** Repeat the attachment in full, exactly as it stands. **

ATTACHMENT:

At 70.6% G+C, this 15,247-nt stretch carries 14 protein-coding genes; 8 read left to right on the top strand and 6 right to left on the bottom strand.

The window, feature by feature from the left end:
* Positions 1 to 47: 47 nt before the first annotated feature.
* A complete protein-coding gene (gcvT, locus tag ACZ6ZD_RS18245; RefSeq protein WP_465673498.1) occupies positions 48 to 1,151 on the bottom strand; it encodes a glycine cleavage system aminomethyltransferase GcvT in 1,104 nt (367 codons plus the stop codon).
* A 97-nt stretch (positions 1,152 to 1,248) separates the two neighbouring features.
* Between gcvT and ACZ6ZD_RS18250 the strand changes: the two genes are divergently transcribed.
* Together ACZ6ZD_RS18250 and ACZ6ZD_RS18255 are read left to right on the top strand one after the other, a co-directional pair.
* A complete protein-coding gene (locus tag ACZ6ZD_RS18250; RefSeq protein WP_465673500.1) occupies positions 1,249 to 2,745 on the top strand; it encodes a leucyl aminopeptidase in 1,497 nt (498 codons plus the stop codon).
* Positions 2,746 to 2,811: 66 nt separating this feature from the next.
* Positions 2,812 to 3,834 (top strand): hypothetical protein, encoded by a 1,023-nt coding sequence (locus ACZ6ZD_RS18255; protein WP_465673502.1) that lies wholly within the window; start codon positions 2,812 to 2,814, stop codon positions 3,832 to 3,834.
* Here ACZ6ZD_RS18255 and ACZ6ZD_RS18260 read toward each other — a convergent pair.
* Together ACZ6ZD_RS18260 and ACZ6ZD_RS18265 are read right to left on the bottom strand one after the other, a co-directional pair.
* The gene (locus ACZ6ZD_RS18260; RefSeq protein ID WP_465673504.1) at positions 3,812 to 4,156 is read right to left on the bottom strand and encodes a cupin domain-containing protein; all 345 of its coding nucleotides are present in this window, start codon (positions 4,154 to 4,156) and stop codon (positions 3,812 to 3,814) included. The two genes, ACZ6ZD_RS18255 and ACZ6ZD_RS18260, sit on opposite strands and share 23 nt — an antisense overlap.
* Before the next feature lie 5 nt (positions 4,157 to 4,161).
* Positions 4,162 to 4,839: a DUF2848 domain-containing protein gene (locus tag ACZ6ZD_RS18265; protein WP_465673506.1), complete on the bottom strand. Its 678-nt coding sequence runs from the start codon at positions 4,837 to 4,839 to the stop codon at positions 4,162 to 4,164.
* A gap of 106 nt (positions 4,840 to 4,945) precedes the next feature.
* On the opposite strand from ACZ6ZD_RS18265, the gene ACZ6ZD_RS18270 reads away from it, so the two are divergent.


At 70.6% G+C, this 15,247-nt stretch carries 14 protein-coding genes; 8 read left to right on the top strand and 6 right to left on the bottom strand.

The window, feature by feature from the left end:
* Positions 1 to 47: 47 nt before the first annotated feature.
* A complete protein-coding gene (gcvT, locus tag ACZ6ZD_RS18245; RefSeq protein WP_465673498.1) occupies positions 48 to 1,151 on the bottom strand; it encodes a glycine cleavage system aminomethyltransferase GcvT in 1,104 nt (367 codons plus the stop codon).
* A 97-nt stretch (positions 1,152 to 1,248) separates the two neighbouring features.
* Between gcvT and ACZ6ZD_RS18250 the strand changes: the two genes are divergently transcribed.
* Together ACZ6ZD_RS18250 and ACZ6ZD_RS18255 are read left to right on the top strand one after the other, a co-directional pair.
* A complete protein-coding gene (locus tag ACZ6ZD_RS18250; RefSeq protein WP_465673500.1) occupies positions 1,249 to 2,745 on the top strand; it encodes a leucyl aminopeptidase in 1,497 nt (498 codons plus the stop codon).
* Positions 2,746 to 2,811: 66 nt separating this feature from the next.
* Positions 2,812 to 3,834 (top strand): hypothetical protein, encoded by a 1,023-nt coding sequence (locus ACZ6ZD_RS18255; protein WP_465673502.1) that lies wholly within the window; start codon positions 2,812 to 2,814, stop codon positions 3,832 to 3,834.
* Here ACZ6ZD_RS18255 and ACZ6ZD_RS18260 read toward each other — a convergent pair.
* Together ACZ6ZD_RS18260 and ACZ6ZD_RS18265 are read right to left on the bottom strand one after the other, a co-directional pair.
* The gene (locus ACZ6ZD_RS18260; RefSeq protein ID WP_465673504.1) at positions 3,812 to 4,156 is read right to left on the bottom strand and encodes a cupin domain-containing protein; all 345 of its coding nucleotides are present in this window, start codon (positions 4,154 to 4,156) and stop codon (positions 3,812 to 3,814) included. The two genes, ACZ6ZD_RS18255 and ACZ6ZD_RS18260, sit on opposite strands and share 23 nt — an antisense overlap.
* Before the next feature lie 5 nt (positions 4,157 to 4,161).
* Positions 4,162 to 4,839: a DUF2848 domain-containing protein gene (locus tag ACZ6ZD_RS18265; protein WP_465673506.1), complete on the bottom strand. Its 678-nt coding sequence runs from the start codon at positions 4,837 to 4,839 to the stop codon at positions 4,162 to 4,164.
* A gap of 106 nt (positions 4,840 to 4,945) precedes the next feature.
* On the opposite strand from ACZ6ZD_RS18265, the gene ACZ6ZD_RS18270 reads away from it, so the two are divergent.